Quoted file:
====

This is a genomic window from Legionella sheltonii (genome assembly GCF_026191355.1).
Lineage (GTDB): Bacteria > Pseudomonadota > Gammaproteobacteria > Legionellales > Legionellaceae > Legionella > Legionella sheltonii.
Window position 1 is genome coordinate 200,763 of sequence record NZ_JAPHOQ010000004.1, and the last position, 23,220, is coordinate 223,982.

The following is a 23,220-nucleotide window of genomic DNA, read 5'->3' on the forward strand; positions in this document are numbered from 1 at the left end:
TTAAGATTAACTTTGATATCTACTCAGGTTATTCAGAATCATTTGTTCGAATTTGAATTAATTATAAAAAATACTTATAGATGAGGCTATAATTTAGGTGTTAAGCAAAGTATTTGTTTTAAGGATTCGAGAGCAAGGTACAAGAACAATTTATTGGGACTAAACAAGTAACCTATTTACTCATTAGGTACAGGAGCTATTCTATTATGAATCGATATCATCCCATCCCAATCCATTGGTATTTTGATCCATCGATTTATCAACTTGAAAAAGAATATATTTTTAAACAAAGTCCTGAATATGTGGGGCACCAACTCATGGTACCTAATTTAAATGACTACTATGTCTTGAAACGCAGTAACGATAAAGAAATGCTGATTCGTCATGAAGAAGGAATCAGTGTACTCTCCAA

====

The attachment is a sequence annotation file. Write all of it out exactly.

This is a genomic window from Legionella sheltonii (genome assembly GCF_026191355.1).
Lineage (GTDB): Bacteria > Pseudomonadota > Gammaproteobacteria > Legionellales > Legionellaceae > Legionella > Legionella sheltonii.
Window position 1 is genome coordinate 200,763 of sequence record NZ_JAPHOQ010000004.1, and the last position, 23,220, is coordinate 223,982.

The following is a 23,220-nucleotide window of genomic DNA, read 5'->3' on the forward strand; positions in this document are numbered from 1 at the left end:
TTAAGATTAACTTTGATATCTACTCAGGTTATTCAGAATCATTTGTTCGAATTTGAATTAATTATAAAAAATACTTATAGATGAGGCTATAATTTAGGTGTTAAGCAAAGTATTTGTTTTAAGGATTCGAGAGCAAGGTACAAGAACAATTTATTGGGACTAAACAAGTAACCTATTTACTCATTAGGTACAGGAGCTATTCTATTATGAATCGATATCATCCCATCCCAATCCATTGGTATTTTGATCCATCGATTTATCAACTTGAAAAAGAATATATTTTTAAACAAAGTCCTGAATATGTGGGGCACCAACTCATGGTACCTAATTTAAATGACTACTATGTCTTGAAACGCAGTAACGATAAAGAAATGCTGATTCGTCATGAAGAAGGAATCAGTGTACTCTCCAA